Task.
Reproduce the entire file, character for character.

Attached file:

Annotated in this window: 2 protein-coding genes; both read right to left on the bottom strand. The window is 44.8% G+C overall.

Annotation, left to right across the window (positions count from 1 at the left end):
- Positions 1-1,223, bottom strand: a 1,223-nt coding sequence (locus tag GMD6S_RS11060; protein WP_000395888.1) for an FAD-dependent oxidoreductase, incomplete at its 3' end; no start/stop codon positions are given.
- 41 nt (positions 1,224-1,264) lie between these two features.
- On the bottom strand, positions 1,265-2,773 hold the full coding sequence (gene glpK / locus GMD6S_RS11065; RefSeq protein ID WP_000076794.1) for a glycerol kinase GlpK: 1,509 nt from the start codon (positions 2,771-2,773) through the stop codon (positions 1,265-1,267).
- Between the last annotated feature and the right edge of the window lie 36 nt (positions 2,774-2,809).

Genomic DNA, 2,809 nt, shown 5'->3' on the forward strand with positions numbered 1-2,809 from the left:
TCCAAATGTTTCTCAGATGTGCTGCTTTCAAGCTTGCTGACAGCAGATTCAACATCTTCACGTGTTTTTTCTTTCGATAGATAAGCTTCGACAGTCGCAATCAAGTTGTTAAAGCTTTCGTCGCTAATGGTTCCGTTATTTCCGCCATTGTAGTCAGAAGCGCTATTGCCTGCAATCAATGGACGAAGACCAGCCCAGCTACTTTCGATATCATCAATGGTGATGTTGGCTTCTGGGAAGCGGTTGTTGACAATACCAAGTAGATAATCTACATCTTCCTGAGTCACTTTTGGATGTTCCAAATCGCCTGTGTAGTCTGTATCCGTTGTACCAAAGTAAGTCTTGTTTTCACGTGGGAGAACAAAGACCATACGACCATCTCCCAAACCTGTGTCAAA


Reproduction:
Annotated in this window: 2 protein-coding genes; both read right to left on the bottom strand. The window is 44.8% G+C overall.

Annotation, left to right across the window (positions count from 1 at the left end):
- Positions 1-1,223, bottom strand: a 1,223-nt coding sequence (locus tag GMD6S_RS11060; protein WP_000395888.1) for an FAD-dependent oxidoreductase, incomplete at its 3' end; no start/stop codon positions are given.
- 41 nt (positions 1,224-1,264) lie between these two features.
- On the bottom strand, positions 1,265-2,773 hold the full coding sequence (gene glpK / locus GMD6S_RS11065; RefSeq protein ID WP_000076794.1) for a glycerol kinase GlpK: 1,509 nt from the start codon (positions 2,771-2,773) through the stop codon (positions 1,265-1,267).
- Between the last annotated feature and the right edge of the window lie 36 nt (positions 2,774-2,809).

Genomic DNA, 2,809 nt, shown 5'->3' on the forward strand with positions numbered 1-2,809 from the left:
TCCAAATGTTTCTCAGATGTGCTGCTTTCAAGCTTGCTGACAGCAGATTCAACATCTTCACGTGTTTTTTCTTTCGATAGATAAGCTTCGACAGTCGCAATCAAGTTGTTAAAGCTTTCGTCGCTAATGGTTCCGTTATTTCCGCCATTGTAGTCAGAAGCGCTATTGCCTGCAATCAATGGACGAAGACCAGCCCAGCTACTTTCGATATCATCAATGGTGATGTTGGCTTCTGGGAAGCGGTTGTTGACAATACCAAGTAGATAATCTACATCTTCCTGAGTCACTTTTGGATGTTCCAAATCGCCTGTGTAGTCTGTATCCGTTGTACCAAAGTAAGTCTTGTTTTCACGTGGGAGAACAAAGACCATACGACCATCTCCCAAACCTGTGTCAAA